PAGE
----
# Frenet-Serret Formulas

• Apr 28th 2009, 02:29 AM
Kiwi_Dave
Frenet-Serret Formulas
Let $\displaystyle \kappa=\frac{\delta \overline T}{\delta s}\cdot \overline N$ and $\displaystyle \tau=\frac{\delta \overline N}{\delta s}\cdot \overline B$. Assume in turn that each of the intrinsic derivatives of $\displaystyle \overline T, \overline N, \overline B$ are some linear combination of the unit vectors $\displaystyle \overline T, \overline N, \overline B$ and hence derive the Frenet-Serret formulas of differential geometry.

I am sure thus must be easy but I cannot see it!

If $\displaystyle \frac{\delta \overline T}{\delta s}=a \overline T + b \overline N + c \overline B$ then taking the dot product of both sides with N and using the first equation given produces $\displaystyle \frac{\delta \overline T}{\delta s}=a \overline T + \kappa \overline N + c \overline B$ If I claim to know that N is orthogonal to T then I can get the first equation, that is $\displaystyle \frac{\delta \overline T}{\delta s}=\kappa \overline N$

But when I move onto the next equation $\displaystyle \frac{\delta \overline N}{\delta s}=a_2 \overline T + b_2 \overline N + c_2 \overline B$ then taking the dot product of both sides with B and using the second equation given produces $\displaystyle \frac{\delta \overline N}{\delta s}=a_2 \overline T + b_2 \overline N + \tau \overline B$.

I cannot see how to get from here to the required equation:
$\displaystyle \frac{\delta \overline N}{\delta s}=-\kappa \overline T + \tau \overline B$

Or the third equation:
$\displaystyle \frac{\delta \overline B}{\delta s}=-\tau \overline N$
• May 3rd 2009, 09:59 AM
Rebesques
Quote:

I am sure thus must be easy but I cannot see it!

What happens when you differentiate a unit vector?(Nerd)
• May 5th 2009, 01:21 AM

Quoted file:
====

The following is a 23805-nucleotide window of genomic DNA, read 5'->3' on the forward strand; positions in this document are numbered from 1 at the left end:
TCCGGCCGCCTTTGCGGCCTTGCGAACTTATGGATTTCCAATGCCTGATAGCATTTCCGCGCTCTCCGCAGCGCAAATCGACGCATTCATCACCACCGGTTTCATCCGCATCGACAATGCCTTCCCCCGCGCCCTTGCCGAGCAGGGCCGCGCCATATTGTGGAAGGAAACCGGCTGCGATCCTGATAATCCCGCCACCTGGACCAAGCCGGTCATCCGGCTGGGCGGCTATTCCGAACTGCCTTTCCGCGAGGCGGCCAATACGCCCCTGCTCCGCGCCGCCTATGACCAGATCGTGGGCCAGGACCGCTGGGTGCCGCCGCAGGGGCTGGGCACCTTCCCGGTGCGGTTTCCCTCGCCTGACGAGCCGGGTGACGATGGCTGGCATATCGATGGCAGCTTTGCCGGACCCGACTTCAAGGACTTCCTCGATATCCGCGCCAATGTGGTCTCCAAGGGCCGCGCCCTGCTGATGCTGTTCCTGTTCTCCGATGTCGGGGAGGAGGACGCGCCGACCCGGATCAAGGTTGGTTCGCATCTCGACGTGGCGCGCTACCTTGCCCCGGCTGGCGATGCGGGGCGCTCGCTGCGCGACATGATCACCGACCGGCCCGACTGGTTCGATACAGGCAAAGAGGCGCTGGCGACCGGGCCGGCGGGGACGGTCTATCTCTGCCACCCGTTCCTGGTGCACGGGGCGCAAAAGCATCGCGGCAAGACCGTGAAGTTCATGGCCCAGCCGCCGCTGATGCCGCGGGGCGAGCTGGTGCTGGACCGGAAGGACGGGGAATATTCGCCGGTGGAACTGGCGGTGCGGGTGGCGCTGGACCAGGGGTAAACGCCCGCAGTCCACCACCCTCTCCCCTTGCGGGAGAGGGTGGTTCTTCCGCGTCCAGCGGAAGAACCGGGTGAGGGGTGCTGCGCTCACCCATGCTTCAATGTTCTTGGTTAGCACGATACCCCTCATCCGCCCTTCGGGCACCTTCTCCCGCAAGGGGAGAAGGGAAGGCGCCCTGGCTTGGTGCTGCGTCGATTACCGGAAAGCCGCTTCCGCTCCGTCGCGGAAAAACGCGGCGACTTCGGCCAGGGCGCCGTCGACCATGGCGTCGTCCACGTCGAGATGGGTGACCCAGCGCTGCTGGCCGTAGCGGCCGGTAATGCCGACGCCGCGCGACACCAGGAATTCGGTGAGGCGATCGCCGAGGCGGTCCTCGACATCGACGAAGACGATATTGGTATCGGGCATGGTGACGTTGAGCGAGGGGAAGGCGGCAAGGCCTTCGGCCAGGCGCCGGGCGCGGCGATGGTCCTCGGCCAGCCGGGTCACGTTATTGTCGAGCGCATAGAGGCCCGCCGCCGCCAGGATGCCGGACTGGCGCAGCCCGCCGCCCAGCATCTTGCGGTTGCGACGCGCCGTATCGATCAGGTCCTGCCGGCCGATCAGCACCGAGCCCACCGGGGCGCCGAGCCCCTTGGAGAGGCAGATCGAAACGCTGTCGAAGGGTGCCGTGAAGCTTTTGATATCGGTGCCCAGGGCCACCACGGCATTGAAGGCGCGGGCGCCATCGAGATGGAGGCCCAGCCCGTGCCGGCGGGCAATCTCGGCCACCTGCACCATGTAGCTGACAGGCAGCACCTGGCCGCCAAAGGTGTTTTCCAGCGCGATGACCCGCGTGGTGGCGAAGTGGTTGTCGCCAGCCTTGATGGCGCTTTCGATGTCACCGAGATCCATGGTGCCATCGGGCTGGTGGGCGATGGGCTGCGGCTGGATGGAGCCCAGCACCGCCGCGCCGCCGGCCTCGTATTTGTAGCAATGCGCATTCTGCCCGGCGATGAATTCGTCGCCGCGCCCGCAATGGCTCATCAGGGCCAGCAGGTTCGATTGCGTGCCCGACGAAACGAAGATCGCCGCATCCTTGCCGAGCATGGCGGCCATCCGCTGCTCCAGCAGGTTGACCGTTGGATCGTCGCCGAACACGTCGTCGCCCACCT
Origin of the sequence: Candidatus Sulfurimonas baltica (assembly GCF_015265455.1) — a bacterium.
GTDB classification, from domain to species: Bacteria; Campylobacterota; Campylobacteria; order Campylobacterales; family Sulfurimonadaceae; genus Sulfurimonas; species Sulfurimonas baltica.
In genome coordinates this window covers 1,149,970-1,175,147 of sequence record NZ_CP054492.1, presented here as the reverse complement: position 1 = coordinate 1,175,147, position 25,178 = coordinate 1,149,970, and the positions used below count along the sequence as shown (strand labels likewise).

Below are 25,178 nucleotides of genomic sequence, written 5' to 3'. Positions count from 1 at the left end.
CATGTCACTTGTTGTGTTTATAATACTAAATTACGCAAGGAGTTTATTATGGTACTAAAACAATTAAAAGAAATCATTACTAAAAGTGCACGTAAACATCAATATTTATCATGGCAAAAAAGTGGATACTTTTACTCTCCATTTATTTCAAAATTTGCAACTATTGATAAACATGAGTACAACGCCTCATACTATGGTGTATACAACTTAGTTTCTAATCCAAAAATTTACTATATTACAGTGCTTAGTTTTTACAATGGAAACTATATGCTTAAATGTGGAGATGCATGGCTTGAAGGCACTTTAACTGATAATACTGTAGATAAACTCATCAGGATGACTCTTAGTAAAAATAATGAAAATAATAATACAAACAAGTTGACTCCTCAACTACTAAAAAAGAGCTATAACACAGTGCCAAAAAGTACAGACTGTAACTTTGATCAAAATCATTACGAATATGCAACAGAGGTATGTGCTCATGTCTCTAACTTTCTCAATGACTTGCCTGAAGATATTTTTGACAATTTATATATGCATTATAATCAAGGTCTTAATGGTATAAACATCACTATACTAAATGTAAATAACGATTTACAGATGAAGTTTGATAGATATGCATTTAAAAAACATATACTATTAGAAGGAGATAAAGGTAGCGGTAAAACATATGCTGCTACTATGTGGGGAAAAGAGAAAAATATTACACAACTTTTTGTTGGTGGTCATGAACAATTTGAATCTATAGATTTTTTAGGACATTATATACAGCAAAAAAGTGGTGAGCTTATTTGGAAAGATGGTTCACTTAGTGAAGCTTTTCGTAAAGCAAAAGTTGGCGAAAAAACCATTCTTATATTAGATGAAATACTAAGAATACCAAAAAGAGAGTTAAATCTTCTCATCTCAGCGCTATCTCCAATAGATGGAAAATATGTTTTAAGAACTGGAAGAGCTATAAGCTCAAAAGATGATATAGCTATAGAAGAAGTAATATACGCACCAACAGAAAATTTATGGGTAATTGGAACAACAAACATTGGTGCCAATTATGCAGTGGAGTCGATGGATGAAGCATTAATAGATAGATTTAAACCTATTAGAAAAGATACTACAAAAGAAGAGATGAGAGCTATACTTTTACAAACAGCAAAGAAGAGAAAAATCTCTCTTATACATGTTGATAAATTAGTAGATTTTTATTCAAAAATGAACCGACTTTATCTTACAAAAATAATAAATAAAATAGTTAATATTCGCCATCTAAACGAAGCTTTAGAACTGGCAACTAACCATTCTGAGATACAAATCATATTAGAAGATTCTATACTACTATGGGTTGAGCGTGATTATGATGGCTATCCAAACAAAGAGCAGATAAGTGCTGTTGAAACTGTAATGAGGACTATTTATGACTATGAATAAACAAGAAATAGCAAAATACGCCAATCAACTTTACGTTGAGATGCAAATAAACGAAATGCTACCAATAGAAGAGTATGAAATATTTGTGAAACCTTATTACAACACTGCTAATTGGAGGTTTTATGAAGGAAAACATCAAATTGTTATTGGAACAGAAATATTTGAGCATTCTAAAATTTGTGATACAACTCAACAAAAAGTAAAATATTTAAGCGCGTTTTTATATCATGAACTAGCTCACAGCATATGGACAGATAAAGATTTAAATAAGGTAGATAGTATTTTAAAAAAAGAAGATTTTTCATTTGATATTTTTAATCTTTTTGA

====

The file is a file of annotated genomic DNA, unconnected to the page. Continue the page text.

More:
Kiwi_Dave
Differentiating a unit vector we get:

$\displaystyle \frac{\delta \overline T}{\delta s}\cdot \overline T=\frac{\delta \overline N}{\delta s}\cdot \overline N=\frac{\delta \overline B}{\delta s}\cdot \overline B=0$

So this helps me to reduce my three equations to:

$\displaystyle \frac{\delta \overline T}{\delta s}=\kappa \overline N + c_1 \overline B$

$\displaystyle \frac{\delta \overline N}{\delta s}=a_2 \overline T + \tau \overline B$.

$\displaystyle \frac{\delta \overline B}{\delta s}=a_3 \overline T + b_3 \overline N$

But how do I show that $\displaystyle c_1=a_3=0$ and $\displaystyle a_2=-\kappa, b_3=-\tau$?
• May 5th 2009, 07:00 AM
Jester
Quote:

Originally Posted by Kiwi_Dave
Let $\displaystyle \kappa=\frac{\delta \overline T}{\delta s}\cdot \overline N$ and $\displaystyle \tau=\frac{\delta \overline N}{\delta s}\cdot \overline B$. Assume in turn that each of the intrinsic derivatives of $\displaystyle \overline T, \overline N, \overline B$ are some linear combination of the unit vectors $\displaystyle \overline T, \overline N, \overline B$ and hence derive the Frenet-Serret formulas of differential geometry.

I am sure thus must be easy but I cannot see it!

If $\displaystyle \frac{\delta \overline T}{\delta s}=a \overline T + b \overline N + c \overline B$ then taking the dot product of both sides with N and using the first equation given produces $\displaystyle \frac{\delta \overline T}{\delta s}=a \overline T + \kappa \overline N + c \overline B$ If I claim to know that N is orthogonal to T then I can get the first equation, that is $\displaystyle \frac{\delta \overline T}{\delta s}=\kappa \overline N$

But when I move onto the next equation $\displaystyle \frac{\delta \overline N}{\delta s}=a_2 \overline T + b_2 \overline N + c_2 \overline B$ then taking the dot product of both sides with B and using the second equation given produces $\displaystyle \frac{\delta \overline N}{\delta s}=a_2 \overline T + b_2 \overline N + \tau \overline B$.

I cannot see how to get from here to the required equation:
$\displaystyle \frac{\delta \overline N}{\delta s}=-\kappa \overline T + \tau \overline B$

Or the third equation:
$\displaystyle \frac{\delta \overline B}{\delta s}=-\tau \overline N$

Given $\displaystyle \frac{d\vec{T}}{ds} = \kappa \vec{N}$ and $\displaystyle \frac{d \vec{B}}{ds} = - \tau \vec{N}$,

if we consider

$\displaystyle \vec{N} = \vec{B} \times \vec{T}$ then

$\displaystyle \frac{d \vec{N}}{ds} = \frac{d \vec{B}}{ds} \times \vec{T} + \vec{B} \times \frac{d \vec{T}}{ds} = - \tau \vec{N} \times \vec{T} + \vec{B} \times (\kappa \vec{N}) = \tau \vec{B} - \kappa \vec{T}$

as required.